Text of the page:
Do Dictators Signal Strength with Elections?

58 Pages Posted: 8 Jan 2016 Last revised: 9 Aug 2019

See all articles by Maxim Ananyev

Maxim Ananyev

University of Melbourne - Melbourne Institute of Applied Economic and Social Research

Michael Poyker

Columbia University - Columbia Business School

Date Written: May 14, 2018

Abstract

What role do elections play in nondemocracies? In this paper, we offer an empirical test of a popular idea that authoritarian governments use elections to engineer overwhelming victories thus deterring potential opposition from challenging the regime. Using the data from the Russian Parliamentary elections in 2011 and a regionally representative public opinion survey, we find that the geographical allocation of electoral manipulation was the opposite of what the theory would imply: more manipulation happened in the areas where the regime was more popular. We also find that higher margins of victory for a pro-regime party failed to deter subsequent mass protests. We argue that these empirical patterns could be better explained not by the efforts of the regime to signal invincibility, but to gather information about public preferences on the support for the regime in the most ex-ante contested areas.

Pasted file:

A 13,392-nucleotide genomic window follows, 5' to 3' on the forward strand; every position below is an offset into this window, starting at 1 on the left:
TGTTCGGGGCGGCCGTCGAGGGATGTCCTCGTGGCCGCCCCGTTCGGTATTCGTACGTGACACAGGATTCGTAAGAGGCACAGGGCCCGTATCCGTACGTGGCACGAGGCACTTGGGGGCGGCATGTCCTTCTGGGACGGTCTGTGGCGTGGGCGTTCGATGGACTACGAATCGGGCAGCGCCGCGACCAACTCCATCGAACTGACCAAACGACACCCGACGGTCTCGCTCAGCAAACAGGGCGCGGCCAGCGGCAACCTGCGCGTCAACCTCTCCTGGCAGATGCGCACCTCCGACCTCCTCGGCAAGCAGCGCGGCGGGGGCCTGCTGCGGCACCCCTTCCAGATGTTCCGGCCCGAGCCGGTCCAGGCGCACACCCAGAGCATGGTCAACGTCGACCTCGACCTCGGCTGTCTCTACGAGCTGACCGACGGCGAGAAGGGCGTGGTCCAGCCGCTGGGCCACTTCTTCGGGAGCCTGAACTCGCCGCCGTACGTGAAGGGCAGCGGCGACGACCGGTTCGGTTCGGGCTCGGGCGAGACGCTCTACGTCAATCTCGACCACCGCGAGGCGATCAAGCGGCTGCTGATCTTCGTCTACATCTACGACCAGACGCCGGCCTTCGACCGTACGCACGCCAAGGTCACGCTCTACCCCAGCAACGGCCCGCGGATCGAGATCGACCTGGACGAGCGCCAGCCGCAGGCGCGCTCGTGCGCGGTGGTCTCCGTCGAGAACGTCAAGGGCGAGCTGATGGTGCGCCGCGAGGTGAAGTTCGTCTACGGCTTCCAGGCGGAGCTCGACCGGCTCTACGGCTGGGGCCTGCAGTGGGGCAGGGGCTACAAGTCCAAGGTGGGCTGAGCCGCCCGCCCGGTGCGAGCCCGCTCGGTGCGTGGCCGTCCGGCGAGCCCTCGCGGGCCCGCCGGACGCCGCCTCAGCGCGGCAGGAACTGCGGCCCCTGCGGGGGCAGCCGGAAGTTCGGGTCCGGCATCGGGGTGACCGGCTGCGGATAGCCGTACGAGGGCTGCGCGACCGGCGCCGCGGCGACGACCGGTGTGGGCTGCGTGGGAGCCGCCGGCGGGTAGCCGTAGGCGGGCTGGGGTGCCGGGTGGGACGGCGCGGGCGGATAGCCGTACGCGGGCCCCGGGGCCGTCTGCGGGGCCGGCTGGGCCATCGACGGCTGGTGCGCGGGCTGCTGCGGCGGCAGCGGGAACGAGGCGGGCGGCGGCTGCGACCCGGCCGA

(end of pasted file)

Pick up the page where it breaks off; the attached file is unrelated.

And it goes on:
Keywords: Autocracy, Elections, Electoral Fraud

JEL Classification: D72, D78

Suggested Citation

Ananyev, Maxim and Poyker, Mikhail, Do Dictators Signal Strength with Elections? (May 14, 2018). Available at SSRN: https://ssrn.com/abstract=2712064 or http://dx.doi.org/10.2139/ssrn.2712064

Maxim Ananyev

University of Melbourne - Melbourne Institute of Applied Economic and Social Research ( email )

Level 5, FBE Building, 111 Barry Street
Parkville, Victoria 3010
Australia

Mikhail Poyker (Contact Author)

Columbia University - Columbia Business School ( email )

3022 Broadway
New York, NY 10027
United States

HOME PAGE: http://www.poykerm.com

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